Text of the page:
History of Hector International Airport
The rich history of Hector International Airport dates back to the pioneer days of 1927, when Martin Hector leased the quarter of land that would become home to today’s “Hector International Airport.” Let’s look at the history of Hector through three time periods:
Hector Field (1927-1953)
On September 9, 1927, Martin Hector leased a quarter-section of land at the northwest corner of Fargo to the city for five years at $1 per year. On April 9, 1931, Hector paved the way for Fargo’s airport with his outright gift of the land. In later years, Hector and daughter-in-law, Mrs. Fred M. (Margaret) Hector, donated several more parcels totaling almost 50 acres. This land is part of the present airport property, along with acreage purchased from many adjacent landowners.
Although the first successful airplane flight in Fargo took place in 1911, the flight occurred at the old Fairgrounds.
Northwest Airlines (founded at what is now the Minneapolis-St. Paul International Airport on September 1, 1926) began scheduled weekly flights into Fargo on February 1, 1928. This was a Minneapolis to Winnipeg flight with a stop in Fargo. Opposition from the Canadian government resulted in suspended service after three months.
It was February 3, 1931, when Northwest Airways began its first passenger service to Fargo. A “giant” six passenger Hamilton Metal plane settled down on the new Fargo Airport to inaugurate air service from Minneapolis to Grand Forks and then on to Winnipeg. The commemorative envelope is below.
On May 27, 1931, Fargo’s Municipal Airport, Hector Field, was dedicated. Brief showers failed to deter more than 5,000 Fargo residents as they came to see the dedication. The Forum reported that the roads to the airport were “choked” with cars and planes zoomed overhead.
A.T. Lynner, president of the city commission, introduced Walter Hinton, principal speaker at the dedication. Hinton, shown right, was a Navy lieutenant and principal pilot on the first transatlantic flight in 1919. (The U.S. Navy’s NC-4 Flying Boat made the first transatlantic flight from May 8-27, 1919. Lieutenant Albert C. Read accompanied Hinton on the historic flight in the two-seat airplane. The NC-4 took off from the Naval Air Station Rockaway on Long Island, New York. After a refueling stop, engine repairs and weather delays, it landed in Lisbon, Portugal. Hinton was also the first person to pilot a plane from North America to South America and the first to do aerial exploration of the Amazon on a National Geographic expedition.)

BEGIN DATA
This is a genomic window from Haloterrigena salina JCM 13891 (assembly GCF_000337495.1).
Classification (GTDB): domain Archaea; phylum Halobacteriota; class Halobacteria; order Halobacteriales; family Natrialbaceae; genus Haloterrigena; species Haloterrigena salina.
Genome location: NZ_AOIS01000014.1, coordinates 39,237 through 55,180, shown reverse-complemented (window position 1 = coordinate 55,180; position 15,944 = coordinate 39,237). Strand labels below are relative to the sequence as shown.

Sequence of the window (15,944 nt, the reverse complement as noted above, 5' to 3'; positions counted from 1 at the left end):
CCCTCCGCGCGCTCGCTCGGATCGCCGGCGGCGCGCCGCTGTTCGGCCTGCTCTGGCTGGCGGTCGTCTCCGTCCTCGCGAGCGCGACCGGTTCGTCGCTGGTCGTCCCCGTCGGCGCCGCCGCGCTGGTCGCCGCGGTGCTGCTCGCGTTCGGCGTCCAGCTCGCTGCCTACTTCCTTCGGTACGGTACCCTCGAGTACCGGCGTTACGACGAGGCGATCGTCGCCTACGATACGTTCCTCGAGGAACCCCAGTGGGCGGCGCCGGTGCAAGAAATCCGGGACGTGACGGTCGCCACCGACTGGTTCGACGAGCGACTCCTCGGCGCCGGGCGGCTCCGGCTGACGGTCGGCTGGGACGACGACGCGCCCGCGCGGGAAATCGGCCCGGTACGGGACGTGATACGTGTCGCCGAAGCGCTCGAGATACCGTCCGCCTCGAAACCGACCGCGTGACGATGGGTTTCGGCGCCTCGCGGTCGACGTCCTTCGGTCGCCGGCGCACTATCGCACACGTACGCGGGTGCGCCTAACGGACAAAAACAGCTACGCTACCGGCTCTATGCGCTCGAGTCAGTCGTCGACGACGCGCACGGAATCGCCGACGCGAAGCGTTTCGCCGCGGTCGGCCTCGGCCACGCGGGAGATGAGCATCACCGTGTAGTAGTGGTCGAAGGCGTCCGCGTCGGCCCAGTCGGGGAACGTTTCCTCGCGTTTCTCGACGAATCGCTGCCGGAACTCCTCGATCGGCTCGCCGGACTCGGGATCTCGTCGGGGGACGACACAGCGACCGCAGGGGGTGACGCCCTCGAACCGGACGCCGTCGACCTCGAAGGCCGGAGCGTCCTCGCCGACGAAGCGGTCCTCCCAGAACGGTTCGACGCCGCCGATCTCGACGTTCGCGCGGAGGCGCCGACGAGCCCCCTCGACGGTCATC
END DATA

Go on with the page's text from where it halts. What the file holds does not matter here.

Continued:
Hinton, on a mission to promote civil aviation for the Exchange Clubs of the U.S., spoke about the history of aviation.
The first 20 pilots landing in Fargo between 10 and 11 a.m. received cash prizes. First to arrive was J.M. Bacon of Grand Forks, who reportedly landed by clearing a fence by only 5 feet! He entertained the crowds with stunt flying throughout the day. Other pilots thrilled the crowd, but three Navy fliers from Minneapolis were reported as the best fliers of the day with their precision formation flying.
Drum and bugle corps and bands from the AOUW lodge, NDAC, and high and military groups performed for the dedication. Squads from the local National Guard unit marched over the field.
The dedication ended with a street dance at First Avenue between Roberts Street and Broadway.
Pictured in two postcards below is the original Hector Field Terminal. The Christmas card depicts the men and women who worked at the facility. Their names (clockwise from the upper right) are Lloyd Jensen, Cliff Gohdes, Ken Diehl, Celia Fattore, Bill Harrison, Bob Wall, Duane Jennings, Man Johnson, John Ewald and Wally Kuhr.
The photograph below was taken in 1938, seven years after the dedication of Hector Field.
This picture was taken in front of the terminal building of a Northwest Boeing 377 Stratocruiser.
Hector Airport (1953-1986)
In 1953, a new terminal and administration building was built at a cost of $400,000. When the city built a new terminal building in 1986, this building became an aviation office complex. The Civil Air Patrol Headquarters are also found here.
Pictured below are two aerial views of Hector Airport during this period.
Hector International Airport (1986-Present)
The present terminal was built in 1986. With its construction, the terminal facility moved from the southeast corner of the airport grounds to the west central area. In 1982, Hector Field became Hector International Airport and U. S. Customs opened an office on the field in 1985. In 2013 they moved into their new facility on the north general aviation ramp.
Hector International Airport completed the passenger terminal expansion/update project October 2008. The project updated the existing terminal building, added a fifth gate and third baggage claim, and expanded the security checkpoint area. Click here to see pictures of the completed project.
Today, Delta, United, American and Allegiant serve Hector International Airport with nonstop service to 10 cities.
- Delta offers flights to Minneapolis and Atlanta (seasonal) utilizing Airbus, Boeing, Embraer, and Canadair aircraft.
- United offers flights to Chicago O’Hare and Denver utilizing the Canadair and Embraer regional jet aircraft.
- American operates flights to Chicago and Dallas utilizing the Embraer and Canadair regional jet aircraft.
- Allegiant operates flights to Las Vegas, Phoenix-Mesa, Los Angeles (seasonal), Tampa and Orlando-Sanford (seasonal) utilizing McDonnell Douglas and Airbus Aircraft.
2014 was the busiest year for total passengers for the airport. Almost 900,000 total passengers either enplaned or deplaned at Hector International Airport.
For more news about Hector International Airport, please visit the news section.
Thanks to Ben Burns at Wayne State University and www.fargo-history.com for this information.